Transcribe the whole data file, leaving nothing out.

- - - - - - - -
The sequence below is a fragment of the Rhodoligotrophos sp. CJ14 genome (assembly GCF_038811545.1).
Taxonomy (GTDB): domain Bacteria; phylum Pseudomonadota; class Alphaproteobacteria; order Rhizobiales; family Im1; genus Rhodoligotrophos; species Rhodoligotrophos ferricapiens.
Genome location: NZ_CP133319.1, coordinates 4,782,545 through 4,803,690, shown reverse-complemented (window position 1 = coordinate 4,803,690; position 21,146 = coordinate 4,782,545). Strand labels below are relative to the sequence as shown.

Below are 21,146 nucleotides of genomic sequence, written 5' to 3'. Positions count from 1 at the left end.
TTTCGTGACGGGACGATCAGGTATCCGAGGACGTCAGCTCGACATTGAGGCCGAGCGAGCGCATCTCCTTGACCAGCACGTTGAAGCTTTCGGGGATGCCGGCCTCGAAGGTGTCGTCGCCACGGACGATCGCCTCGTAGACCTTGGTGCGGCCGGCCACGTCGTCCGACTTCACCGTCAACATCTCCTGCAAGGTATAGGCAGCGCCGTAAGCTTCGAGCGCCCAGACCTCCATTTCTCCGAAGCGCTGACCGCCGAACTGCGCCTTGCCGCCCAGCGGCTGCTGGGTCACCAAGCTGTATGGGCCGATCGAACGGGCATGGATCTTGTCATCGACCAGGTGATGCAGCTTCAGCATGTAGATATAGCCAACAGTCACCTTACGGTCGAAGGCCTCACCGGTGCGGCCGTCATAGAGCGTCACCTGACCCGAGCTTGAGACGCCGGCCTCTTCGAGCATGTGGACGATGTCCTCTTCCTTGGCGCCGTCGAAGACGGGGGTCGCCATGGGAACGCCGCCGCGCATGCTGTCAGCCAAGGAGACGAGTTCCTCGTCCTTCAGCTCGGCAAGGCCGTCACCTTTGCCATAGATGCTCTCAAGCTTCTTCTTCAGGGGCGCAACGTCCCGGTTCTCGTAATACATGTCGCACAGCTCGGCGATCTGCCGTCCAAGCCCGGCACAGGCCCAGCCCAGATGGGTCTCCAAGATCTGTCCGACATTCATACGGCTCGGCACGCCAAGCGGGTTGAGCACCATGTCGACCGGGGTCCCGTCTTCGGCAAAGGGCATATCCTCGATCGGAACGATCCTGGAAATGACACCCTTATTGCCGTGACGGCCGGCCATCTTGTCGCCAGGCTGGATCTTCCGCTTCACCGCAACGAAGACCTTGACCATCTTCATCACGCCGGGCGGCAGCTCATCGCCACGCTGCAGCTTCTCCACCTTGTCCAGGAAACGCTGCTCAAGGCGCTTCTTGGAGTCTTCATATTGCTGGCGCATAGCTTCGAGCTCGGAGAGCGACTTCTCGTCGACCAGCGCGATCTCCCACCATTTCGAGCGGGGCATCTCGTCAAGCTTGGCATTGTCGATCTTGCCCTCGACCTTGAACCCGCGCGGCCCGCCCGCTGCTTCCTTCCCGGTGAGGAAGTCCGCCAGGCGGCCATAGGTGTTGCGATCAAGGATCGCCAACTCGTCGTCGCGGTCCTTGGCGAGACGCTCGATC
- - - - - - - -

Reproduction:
The sequence below is a fragment of the Rhodoligotrophos sp. CJ14 genome (assembly GCF_038811545.1).
Taxonomy (GTDB): domain Bacteria; phylum Pseudomonadota; class Alphaproteobacteria; order Rhizobiales; family Im1; genus Rhodoligotrophos; species Rhodoligotrophos ferricapiens.
Genome location: NZ_CP133319.1, coordinates 4,782,545 through 4,803,690, shown reverse-complemented (window position 1 = coordinate 4,803,690; position 21,146 = coordinate 4,782,545). Strand labels below are relative to the sequence as shown.

Below are 21,146 nucleotides of genomic sequence, written 5' to 3'. Positions count from 1 at the left end.
TTTCGTGACGGGACGATCAGGTATCCGAGGACGTCAGCTCGACATTGAGGCCGAGCGAGCGCATCTCCTTGACCAGCACGTTGAAGCTTTCGGGGATGCCGGCCTCGAAGGTGTCGTCGCCACGGACGATCGCCTCGTAGACCTTGGTGCGGCCGGCCACGTCGTCCGACTTCACCGTCAACATCTCCTGCAAGGTATAGGCAGCGCCGTAAGCTTCGAGCGCCCAGACCTCCATTTCTCCGAAGCGCTGACCGCCGAACTGCGCCTTGCCGCCCAGCGGCTGCTGGGTCACCAAGCTGTATGGGCCGATCGAACGGGCATGGATCTTGTCATCGACCAGGTGATGCAGCTTCAGCATGTAGATATAGCCAACAGTCACCTTACGGTCGAAGGCCTCACCGGTGCGGCCGTCATAGAGCGTCACCTGACCCGAGCTTGAGACGCCGGCCTCTTCGAGCATGTGGACGATGTCCTCTTCCTTGGCGCCGTCGAAGACGGGGGTCGCCATGGGAACGCCGCCGCGCATGCTGTCAGCCAAGGAGACGAGTTCCTCGTCCTTCAGCTCGGCAAGGCCGTCACCTTTGCCATAGATGCTCTCAAGCTTCTTCTTCAGGGGCGCAACGTCCCGGTTCTCGTAATACATGTCGCACAGCTCGGCGATCTGCCGTCCAAGCCCGGCACAGGCCCAGCCCAGATGGGTCTCCAAGATCTGTCCGACATTCATACGGCTCGGCACGCCAAGCGGGTTGAGCACCATGTCGACCGGGGTCCCGTCTTCGGCAAAGGGCATATCCTCGATCGGAACGATCCTGGAAATGACACCCTTATTGCCGTGACGGCCGGCCATCTTGTCGCCAGGCTGGATCTTCCGCTTCACCGCAACGAAGACCTTGACCATCTTCATCACGCCGGGCGGCAGCTCATCGCCACGCTGCAGCTTCTCCACCTTGTCCAGGAAACGCTGCTCAAGGCGCTTCTTGGAGTCTTCATATTGCTGGCGCATAGCTTCGAGCTCGGAGAGCGACTTCTCGTCGACCAGCGCGATCTCCCACCATTTCGAGCGGGGCATCTCGTCAAGCTTGGCATTGTCGATCTTGCCCTCGACCTTGAACCCGCGCGGCCCGCCCGCTGCTTCCTTCCCGGTGAGGAAGTCCGCCAGGCGGCCATAGGTGTTGCGATCAAGGATCGCCAACTCGTCGTCGCGGTCCTTGGCGAGACGCTCGATC